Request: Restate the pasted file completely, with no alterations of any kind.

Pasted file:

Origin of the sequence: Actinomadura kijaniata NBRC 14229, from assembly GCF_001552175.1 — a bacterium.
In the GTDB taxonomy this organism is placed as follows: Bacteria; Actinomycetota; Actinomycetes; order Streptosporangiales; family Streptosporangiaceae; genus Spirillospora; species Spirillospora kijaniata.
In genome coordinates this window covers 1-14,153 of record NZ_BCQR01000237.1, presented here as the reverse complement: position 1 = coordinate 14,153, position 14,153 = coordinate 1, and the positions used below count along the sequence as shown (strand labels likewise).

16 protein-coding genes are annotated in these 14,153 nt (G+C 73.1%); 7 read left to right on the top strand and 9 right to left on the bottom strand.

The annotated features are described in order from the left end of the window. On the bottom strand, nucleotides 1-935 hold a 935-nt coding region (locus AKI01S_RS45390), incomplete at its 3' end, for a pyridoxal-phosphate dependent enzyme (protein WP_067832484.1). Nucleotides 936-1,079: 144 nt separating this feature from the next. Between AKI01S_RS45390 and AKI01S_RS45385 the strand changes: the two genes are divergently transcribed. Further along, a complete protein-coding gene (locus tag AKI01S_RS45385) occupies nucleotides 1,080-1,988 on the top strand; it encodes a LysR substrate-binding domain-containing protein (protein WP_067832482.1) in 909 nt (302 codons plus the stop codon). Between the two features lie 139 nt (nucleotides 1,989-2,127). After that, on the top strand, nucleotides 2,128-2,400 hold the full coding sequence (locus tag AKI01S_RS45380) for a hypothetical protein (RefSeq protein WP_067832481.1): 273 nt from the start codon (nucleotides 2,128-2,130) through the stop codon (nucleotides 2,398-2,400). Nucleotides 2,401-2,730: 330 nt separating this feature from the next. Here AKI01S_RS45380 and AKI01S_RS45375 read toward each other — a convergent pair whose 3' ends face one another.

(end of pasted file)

Origin of the sequence: Actinomadura kijaniata NBRC 14229, from assembly GCF_001552175.1 — a bacterium.
In the GTDB taxonomy this organism is placed as follows: Bacteria; Actinomycetota; Actinomycetes; order Streptosporangiales; family Streptosporangiaceae; genus Spirillospora; species Spirillospora kijaniata.
In genome coordinates this window covers 1-14,153 of record NZ_BCQR01000237.1, presented here as the reverse complement: position 1 = coordinate 14,153, position 14,153 = coordinate 1, and the positions used below count along the sequence as shown (strand labels likewise).

16 protein-coding genes are annotated in these 14,153 nt (G+C 73.1%); 7 read left to right on the top strand and 9 right to left on the bottom strand.

The annotated features are described in order from the left end of the window. On the bottom strand, nucleotides 1-935 hold a 935-nt coding region (locus AKI01S_RS45390), incomplete at its 3' end, for a pyridoxal-phosphate dependent enzyme (protein WP_067832484.1). Nucleotides 936-1,079: 144 nt separating this feature from the next. Between AKI01S_RS45390 and AKI01S_RS45385 the strand changes: the two genes are divergently transcribed. Further along, a complete protein-coding gene (locus tag AKI01S_RS45385) occupies nucleotides 1,080-1,988 on the top strand; it encodes a LysR substrate-binding domain-containing protein (protein WP_067832482.1) in 909 nt (302 codons plus the stop codon). Between the two features lie 139 nt (nucleotides 1,989-2,127). After that, on the top strand, nucleotides 2,128-2,400 hold the full coding sequence (locus tag AKI01S_RS45380) for a hypothetical protein (RefSeq protein WP_067832481.1): 273 nt from the start codon (nucleotides 2,128-2,130) through the stop codon (nucleotides 2,398-2,400). Nucleotides 2,401-2,730: 330 nt separating this feature from the next. Here AKI01S_RS45380 and AKI01S_RS45375 read toward each other — a convergent pair whose 3' ends face one another.